SEOUL, Aug. 1 (UPI) — About 1 in 10 inmates in North Korea‘s political prison camps are behind bars for attempting to flee to the South.
That was one of several findings from the Database Center For North Korean Human Rights’ biographical dictionary, local news service News 1 reported Monday.
The compilation from the South Korean NGO includes biographical sketches of 1,258 North Korean prisoners. Of that number, 10.5 percent were caught after failed attempts to defect to South Korea.
The report also states about 29 percent of those surveyed were being detained for guilt by association, or being kept in custody because of alleged wrongdoings of family members.
Other crimes include making anti-state complaints, crossing the border into China, engaging in religious activities, making contact with “the enemy” and smuggling contraband goods, according to Yonhap news agency.
The number of profiles in the dictionary represents a fraction of all political prisoners, who number between 80,000 and 120,000, according to U.S. estimates.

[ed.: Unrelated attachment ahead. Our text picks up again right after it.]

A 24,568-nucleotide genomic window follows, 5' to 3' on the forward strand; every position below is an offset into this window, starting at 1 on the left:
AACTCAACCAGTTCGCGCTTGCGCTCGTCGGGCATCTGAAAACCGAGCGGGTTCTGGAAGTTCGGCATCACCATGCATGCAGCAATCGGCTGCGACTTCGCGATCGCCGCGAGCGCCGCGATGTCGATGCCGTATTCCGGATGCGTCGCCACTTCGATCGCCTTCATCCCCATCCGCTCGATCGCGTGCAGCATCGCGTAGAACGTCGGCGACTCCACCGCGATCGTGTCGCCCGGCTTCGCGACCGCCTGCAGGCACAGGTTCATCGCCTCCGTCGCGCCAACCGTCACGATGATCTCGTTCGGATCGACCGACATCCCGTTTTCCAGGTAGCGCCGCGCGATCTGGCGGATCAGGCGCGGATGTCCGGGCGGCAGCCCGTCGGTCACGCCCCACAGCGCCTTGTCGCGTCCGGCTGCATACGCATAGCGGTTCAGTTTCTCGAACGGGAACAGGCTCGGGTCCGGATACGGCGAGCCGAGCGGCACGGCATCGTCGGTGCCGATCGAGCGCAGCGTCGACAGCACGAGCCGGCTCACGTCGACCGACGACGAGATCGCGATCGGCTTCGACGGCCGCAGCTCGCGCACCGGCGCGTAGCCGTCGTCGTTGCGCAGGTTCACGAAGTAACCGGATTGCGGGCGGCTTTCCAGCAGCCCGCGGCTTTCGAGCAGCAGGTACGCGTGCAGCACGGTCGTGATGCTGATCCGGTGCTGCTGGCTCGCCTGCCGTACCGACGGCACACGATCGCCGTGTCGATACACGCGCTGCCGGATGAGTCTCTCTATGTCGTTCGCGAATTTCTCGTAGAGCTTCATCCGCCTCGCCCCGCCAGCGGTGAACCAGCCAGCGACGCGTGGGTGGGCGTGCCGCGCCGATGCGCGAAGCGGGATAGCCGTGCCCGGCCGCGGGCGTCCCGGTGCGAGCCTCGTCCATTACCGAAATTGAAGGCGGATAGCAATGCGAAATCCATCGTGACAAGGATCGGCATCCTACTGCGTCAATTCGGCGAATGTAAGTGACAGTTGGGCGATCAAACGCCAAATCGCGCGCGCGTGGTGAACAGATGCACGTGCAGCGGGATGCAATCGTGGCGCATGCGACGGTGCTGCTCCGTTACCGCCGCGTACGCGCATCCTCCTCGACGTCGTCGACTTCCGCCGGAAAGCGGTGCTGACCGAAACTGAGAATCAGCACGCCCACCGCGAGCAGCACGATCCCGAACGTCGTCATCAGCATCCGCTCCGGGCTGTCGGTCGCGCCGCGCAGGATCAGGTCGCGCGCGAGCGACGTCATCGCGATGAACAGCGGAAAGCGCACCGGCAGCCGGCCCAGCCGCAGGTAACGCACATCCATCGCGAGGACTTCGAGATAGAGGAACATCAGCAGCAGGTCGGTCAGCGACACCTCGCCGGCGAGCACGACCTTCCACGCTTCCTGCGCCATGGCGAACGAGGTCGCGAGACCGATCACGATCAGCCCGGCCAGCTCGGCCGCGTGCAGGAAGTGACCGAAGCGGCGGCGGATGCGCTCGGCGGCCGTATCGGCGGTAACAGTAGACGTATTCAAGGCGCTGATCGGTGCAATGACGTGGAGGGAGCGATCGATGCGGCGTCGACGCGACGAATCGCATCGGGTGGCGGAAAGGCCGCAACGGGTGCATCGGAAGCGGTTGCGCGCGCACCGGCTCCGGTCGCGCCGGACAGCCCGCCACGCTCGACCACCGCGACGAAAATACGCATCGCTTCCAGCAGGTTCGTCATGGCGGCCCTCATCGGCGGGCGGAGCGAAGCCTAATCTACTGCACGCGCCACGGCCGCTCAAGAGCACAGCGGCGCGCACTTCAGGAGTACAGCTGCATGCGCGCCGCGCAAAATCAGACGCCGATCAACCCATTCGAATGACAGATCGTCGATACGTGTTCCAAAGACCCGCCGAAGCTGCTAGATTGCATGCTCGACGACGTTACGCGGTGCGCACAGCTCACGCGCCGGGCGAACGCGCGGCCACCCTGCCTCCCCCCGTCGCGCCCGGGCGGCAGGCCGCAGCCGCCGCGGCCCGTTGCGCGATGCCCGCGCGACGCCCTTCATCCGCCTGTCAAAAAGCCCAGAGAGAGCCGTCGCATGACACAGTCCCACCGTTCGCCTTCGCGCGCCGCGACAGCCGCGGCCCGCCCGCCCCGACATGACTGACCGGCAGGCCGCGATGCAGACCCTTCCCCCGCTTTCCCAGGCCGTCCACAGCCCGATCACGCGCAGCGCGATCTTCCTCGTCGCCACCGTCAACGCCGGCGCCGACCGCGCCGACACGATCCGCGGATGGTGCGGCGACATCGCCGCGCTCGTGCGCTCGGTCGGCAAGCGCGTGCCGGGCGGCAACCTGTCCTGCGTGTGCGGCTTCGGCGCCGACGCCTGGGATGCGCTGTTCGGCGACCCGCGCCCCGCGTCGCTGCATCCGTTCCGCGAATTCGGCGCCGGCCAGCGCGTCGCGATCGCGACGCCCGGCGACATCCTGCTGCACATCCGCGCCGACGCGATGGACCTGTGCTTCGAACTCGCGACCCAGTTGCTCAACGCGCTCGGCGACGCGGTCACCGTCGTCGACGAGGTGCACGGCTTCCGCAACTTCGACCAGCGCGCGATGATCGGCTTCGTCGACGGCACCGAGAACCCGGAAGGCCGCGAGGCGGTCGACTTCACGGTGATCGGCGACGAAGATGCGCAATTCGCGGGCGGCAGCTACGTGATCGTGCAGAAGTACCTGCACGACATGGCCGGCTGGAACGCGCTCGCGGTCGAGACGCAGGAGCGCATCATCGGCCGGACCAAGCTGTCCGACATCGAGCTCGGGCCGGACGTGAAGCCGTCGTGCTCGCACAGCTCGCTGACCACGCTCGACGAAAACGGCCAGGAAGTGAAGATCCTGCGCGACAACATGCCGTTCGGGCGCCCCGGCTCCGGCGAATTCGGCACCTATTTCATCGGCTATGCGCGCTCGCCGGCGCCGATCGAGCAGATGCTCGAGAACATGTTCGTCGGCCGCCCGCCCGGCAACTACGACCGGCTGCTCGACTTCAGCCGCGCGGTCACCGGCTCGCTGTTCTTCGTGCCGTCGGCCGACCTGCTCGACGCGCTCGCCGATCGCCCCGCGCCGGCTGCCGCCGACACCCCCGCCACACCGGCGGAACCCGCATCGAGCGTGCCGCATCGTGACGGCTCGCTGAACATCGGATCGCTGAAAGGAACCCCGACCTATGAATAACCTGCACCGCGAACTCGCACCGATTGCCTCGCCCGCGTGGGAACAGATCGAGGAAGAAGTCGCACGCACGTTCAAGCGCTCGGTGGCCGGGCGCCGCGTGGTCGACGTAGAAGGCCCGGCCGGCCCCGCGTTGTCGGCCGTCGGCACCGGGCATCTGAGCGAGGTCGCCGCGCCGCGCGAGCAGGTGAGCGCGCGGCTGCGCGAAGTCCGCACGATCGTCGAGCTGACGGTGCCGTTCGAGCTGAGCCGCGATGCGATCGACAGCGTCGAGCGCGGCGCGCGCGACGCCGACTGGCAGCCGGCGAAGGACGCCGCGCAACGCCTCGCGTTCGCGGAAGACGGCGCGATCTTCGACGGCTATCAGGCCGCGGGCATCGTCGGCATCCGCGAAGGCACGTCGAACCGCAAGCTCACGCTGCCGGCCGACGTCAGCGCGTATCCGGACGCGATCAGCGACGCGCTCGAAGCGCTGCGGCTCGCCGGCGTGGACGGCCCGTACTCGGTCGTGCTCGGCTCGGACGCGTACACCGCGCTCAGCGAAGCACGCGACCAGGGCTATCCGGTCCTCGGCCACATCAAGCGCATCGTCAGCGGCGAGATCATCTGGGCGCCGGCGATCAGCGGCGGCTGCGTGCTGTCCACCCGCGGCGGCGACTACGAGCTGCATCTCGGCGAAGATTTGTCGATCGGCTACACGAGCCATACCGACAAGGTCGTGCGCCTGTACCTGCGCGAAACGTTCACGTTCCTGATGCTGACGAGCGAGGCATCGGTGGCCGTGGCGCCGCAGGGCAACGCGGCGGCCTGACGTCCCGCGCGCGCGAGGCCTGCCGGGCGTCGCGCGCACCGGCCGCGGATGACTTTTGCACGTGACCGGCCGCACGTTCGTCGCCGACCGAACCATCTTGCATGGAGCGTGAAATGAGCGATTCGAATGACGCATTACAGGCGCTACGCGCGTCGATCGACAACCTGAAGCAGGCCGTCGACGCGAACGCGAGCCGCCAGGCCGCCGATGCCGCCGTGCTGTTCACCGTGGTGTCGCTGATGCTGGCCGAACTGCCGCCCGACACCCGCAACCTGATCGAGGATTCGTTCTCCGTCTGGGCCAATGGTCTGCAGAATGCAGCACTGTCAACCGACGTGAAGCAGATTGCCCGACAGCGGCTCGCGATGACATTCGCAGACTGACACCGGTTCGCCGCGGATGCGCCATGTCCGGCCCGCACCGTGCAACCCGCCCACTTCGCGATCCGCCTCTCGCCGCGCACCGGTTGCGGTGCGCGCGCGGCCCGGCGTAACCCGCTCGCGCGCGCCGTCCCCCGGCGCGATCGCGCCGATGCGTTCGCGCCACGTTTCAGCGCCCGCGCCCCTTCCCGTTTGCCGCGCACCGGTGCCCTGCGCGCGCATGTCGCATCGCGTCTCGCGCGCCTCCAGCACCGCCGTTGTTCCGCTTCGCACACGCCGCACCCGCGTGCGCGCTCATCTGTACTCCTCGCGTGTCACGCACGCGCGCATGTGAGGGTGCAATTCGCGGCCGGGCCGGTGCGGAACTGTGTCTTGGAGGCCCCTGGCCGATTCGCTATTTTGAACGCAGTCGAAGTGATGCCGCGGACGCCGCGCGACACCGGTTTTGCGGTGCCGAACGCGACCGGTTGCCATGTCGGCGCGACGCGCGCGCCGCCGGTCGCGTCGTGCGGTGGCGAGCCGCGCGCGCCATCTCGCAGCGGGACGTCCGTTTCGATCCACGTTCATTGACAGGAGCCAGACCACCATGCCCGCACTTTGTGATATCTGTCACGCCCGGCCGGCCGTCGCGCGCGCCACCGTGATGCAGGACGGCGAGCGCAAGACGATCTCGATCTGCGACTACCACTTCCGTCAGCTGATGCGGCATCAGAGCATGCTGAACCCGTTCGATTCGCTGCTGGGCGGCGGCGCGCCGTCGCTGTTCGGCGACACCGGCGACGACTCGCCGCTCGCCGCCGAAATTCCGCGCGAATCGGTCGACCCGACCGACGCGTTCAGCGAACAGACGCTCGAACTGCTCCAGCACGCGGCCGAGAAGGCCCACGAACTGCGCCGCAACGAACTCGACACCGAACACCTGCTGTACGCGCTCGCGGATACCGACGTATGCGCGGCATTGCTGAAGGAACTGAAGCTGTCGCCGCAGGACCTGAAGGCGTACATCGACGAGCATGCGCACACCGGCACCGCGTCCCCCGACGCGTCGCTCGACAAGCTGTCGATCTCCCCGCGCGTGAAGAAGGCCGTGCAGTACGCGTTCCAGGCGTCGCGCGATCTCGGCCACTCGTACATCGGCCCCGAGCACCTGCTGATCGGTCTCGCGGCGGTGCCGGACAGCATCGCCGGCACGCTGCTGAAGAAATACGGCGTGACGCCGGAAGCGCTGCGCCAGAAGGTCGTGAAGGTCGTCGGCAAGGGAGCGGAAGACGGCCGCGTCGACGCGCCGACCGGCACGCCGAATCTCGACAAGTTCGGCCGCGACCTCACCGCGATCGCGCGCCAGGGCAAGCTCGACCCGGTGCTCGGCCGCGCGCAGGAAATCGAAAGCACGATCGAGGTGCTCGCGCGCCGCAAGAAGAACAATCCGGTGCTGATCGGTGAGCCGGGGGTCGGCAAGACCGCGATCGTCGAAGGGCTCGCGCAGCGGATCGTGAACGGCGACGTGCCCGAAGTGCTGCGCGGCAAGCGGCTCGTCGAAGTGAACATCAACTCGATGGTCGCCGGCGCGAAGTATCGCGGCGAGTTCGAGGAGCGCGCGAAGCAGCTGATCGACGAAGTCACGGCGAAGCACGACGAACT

Some of North Korea’s most notorious prison camps are still in operation, including Kaechon internment camp No. 14 in South Pyongan Province, Yodok concentration camp No. 15 in South Hamgyong Province, Hwasong concentration camp No. 16 in North Hamgyong Province and Susong prison camp No. 25.
Hoeryong concentration camp No. 22 has been closed and Pukchang concentration camp No. 18 has been dismantled, according to the report.
A NKDB official said Monday the poor human rights situation in prison camps is “ongoing.”
In July, the U.S. Treasury Department named Kim Jong Un a human-rights offender, placing him alongside other top North Korean officials and entities on a list of Pyongyang’s worst human rights abusers.